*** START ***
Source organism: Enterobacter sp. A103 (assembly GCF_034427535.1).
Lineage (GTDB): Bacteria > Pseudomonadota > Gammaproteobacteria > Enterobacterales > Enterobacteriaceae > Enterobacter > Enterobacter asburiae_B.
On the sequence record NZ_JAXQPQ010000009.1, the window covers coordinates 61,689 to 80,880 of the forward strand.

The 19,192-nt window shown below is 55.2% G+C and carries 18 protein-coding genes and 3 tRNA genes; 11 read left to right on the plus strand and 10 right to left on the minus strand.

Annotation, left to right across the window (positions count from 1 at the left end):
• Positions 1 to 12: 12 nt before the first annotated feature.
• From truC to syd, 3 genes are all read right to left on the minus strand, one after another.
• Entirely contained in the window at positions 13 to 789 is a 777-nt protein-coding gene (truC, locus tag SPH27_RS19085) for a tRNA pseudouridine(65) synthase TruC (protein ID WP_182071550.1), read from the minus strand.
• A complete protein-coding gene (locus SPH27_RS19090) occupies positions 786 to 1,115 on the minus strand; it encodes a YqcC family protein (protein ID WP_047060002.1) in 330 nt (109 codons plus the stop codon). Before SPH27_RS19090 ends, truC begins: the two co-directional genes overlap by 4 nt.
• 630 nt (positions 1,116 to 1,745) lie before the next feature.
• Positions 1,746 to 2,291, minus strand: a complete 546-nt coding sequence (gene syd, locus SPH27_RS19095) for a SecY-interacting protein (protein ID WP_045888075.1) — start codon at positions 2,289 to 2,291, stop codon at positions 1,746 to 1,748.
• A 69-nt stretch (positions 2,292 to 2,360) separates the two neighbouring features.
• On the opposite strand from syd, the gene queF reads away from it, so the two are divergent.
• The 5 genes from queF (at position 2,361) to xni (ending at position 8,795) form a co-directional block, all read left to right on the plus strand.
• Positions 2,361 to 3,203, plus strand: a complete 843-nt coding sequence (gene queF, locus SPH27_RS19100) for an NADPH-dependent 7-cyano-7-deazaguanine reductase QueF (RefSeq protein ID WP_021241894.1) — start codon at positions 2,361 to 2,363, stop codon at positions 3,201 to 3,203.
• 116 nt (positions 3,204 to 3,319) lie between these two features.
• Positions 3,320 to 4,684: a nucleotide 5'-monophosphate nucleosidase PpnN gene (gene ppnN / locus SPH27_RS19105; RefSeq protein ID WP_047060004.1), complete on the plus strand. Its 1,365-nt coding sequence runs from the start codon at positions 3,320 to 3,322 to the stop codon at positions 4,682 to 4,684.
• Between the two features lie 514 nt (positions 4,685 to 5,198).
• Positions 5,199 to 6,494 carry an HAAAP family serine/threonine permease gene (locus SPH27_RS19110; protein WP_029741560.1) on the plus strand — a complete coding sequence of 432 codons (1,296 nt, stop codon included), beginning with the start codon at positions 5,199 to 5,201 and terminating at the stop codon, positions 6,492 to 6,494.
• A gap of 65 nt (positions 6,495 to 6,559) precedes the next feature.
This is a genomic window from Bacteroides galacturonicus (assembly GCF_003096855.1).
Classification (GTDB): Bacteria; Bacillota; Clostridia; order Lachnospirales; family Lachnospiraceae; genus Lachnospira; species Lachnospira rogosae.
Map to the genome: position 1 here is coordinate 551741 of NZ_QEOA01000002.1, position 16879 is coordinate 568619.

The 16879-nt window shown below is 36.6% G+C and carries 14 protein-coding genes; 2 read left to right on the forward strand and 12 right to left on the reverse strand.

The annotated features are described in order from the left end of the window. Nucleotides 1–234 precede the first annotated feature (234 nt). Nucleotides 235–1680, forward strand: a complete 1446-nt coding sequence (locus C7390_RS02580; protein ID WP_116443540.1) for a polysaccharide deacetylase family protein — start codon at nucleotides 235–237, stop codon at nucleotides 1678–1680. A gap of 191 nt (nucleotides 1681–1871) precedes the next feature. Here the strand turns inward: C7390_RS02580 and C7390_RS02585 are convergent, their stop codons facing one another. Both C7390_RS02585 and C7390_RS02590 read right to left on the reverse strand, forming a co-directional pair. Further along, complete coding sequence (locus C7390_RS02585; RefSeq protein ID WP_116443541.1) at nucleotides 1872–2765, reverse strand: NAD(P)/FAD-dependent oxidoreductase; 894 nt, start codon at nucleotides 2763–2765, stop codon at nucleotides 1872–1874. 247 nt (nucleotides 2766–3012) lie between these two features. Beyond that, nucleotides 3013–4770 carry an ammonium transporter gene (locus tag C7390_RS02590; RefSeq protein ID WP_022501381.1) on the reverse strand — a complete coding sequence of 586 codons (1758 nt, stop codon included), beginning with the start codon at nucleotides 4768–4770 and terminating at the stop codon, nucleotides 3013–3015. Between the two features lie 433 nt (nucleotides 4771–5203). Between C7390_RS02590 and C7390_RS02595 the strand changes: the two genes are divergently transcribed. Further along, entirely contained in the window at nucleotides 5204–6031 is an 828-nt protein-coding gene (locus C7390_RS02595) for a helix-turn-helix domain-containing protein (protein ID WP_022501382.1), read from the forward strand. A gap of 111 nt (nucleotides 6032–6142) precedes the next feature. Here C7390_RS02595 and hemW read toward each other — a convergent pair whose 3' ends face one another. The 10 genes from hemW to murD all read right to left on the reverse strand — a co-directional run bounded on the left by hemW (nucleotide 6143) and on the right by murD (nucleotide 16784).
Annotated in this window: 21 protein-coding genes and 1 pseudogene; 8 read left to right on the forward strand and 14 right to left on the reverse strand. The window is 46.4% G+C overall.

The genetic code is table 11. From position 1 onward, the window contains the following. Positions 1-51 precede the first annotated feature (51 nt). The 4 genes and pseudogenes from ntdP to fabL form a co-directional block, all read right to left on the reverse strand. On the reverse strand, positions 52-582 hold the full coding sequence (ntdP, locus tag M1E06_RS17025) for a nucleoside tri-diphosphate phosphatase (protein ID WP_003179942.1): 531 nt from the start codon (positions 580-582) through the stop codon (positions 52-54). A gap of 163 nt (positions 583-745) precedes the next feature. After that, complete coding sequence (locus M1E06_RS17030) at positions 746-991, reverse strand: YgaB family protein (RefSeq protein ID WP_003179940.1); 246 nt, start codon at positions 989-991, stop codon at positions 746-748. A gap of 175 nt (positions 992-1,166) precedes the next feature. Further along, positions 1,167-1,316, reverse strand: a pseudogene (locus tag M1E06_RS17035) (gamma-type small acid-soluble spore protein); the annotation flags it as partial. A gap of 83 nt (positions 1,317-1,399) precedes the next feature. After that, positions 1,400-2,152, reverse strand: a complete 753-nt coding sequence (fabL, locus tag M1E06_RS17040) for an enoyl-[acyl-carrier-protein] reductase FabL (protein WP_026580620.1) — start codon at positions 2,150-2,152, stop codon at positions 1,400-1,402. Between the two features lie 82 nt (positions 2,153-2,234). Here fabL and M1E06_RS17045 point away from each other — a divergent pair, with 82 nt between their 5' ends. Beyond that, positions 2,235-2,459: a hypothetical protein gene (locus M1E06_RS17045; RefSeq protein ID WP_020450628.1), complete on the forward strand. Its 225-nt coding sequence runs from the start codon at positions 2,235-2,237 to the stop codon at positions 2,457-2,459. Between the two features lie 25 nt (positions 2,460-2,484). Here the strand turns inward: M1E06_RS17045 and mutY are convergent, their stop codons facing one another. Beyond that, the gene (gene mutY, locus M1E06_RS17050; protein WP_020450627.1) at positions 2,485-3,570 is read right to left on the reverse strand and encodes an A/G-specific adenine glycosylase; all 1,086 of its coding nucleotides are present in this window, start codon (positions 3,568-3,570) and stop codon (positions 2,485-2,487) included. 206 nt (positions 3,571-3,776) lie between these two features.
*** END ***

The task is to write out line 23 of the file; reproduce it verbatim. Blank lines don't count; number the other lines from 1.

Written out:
Map to the genome: position 1 here is coordinate 551741 of NZ_QEOA01000002.1, position 16879 is coordinate 568619.